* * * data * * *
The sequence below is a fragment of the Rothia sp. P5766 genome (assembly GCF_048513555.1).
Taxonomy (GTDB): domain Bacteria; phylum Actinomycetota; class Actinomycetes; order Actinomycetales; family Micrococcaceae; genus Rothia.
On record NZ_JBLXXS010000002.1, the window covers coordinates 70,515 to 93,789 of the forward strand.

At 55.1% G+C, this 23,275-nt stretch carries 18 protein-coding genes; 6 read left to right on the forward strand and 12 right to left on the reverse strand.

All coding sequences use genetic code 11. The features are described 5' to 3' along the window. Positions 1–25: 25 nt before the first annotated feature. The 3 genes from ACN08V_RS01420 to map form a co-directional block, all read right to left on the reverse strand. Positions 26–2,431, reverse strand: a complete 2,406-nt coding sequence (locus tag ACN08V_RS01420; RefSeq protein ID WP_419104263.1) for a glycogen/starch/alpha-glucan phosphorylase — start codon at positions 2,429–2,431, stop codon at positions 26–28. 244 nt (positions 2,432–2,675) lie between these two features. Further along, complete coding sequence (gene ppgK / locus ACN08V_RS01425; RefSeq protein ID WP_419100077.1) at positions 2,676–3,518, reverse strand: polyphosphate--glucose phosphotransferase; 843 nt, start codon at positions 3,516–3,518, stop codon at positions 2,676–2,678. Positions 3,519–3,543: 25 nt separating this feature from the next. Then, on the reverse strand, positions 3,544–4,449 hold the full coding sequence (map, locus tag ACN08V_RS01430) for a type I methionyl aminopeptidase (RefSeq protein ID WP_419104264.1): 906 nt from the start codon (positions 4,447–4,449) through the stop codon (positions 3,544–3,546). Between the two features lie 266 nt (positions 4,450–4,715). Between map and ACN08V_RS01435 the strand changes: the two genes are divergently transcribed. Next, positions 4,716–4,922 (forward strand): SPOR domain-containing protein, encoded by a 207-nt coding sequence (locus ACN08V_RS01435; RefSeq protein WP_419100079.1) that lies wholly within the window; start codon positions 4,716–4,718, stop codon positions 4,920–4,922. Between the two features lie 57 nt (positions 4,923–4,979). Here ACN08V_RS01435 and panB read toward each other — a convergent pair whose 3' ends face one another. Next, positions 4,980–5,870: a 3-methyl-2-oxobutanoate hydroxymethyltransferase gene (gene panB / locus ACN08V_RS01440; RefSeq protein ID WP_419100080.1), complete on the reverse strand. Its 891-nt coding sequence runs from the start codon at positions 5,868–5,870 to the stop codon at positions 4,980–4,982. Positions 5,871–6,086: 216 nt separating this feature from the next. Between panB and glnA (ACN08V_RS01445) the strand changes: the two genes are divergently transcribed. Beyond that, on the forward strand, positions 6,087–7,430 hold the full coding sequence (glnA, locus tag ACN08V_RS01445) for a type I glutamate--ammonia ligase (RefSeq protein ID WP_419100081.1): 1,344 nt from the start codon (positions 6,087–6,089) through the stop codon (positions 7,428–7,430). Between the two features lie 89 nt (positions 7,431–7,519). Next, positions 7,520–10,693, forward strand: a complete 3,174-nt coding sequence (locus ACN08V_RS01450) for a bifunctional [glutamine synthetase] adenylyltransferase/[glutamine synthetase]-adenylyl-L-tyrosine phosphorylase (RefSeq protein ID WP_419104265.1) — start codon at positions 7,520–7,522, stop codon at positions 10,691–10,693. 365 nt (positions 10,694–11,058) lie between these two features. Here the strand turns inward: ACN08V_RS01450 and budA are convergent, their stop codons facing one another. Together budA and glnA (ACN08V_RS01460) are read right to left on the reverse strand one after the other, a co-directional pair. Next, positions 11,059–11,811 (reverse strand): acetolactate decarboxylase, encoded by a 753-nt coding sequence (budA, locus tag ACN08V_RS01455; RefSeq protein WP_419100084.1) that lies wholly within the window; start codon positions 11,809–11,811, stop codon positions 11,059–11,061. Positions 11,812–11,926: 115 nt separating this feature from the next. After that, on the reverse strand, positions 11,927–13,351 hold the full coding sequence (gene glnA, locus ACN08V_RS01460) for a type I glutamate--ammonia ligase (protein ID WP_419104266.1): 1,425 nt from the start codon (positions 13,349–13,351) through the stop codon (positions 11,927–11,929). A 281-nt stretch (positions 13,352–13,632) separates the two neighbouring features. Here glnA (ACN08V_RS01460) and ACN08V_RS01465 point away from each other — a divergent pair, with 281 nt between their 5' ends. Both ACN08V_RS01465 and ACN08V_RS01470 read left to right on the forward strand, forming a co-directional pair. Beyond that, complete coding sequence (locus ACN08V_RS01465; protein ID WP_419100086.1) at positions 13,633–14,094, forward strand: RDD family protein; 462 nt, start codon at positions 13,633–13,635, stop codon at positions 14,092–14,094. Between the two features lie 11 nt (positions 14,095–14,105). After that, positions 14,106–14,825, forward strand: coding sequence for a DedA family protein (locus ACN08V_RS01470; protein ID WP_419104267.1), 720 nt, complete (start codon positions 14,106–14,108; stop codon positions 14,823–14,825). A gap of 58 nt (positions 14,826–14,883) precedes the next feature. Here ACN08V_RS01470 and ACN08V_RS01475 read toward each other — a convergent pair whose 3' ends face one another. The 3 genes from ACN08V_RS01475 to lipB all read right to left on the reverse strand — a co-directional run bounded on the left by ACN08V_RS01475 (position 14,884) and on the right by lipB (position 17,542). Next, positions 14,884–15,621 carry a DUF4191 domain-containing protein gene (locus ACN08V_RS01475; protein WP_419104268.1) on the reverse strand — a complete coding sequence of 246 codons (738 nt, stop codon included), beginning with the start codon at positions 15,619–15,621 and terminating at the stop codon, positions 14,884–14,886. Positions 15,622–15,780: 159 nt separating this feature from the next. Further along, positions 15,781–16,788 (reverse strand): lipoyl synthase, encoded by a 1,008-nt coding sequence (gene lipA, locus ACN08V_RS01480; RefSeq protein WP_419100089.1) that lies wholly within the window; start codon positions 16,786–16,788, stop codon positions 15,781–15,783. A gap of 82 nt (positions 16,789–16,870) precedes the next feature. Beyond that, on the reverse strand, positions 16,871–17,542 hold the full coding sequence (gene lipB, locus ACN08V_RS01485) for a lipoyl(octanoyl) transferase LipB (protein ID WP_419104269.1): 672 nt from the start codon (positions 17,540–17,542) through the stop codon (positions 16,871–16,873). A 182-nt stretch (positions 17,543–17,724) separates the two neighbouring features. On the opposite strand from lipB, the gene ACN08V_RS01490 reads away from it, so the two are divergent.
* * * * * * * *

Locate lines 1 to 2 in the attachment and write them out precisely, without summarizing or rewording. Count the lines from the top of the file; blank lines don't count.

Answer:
The sequence below is a fragment of the Rothia sp. P5766 genome (assembly GCF_048513555.1).
Taxonomy (GTDB): domain Bacteria; phylum Actinomycetota; class Actinomycetes; order Actinomycetales; family Micrococcaceae; genus Rothia.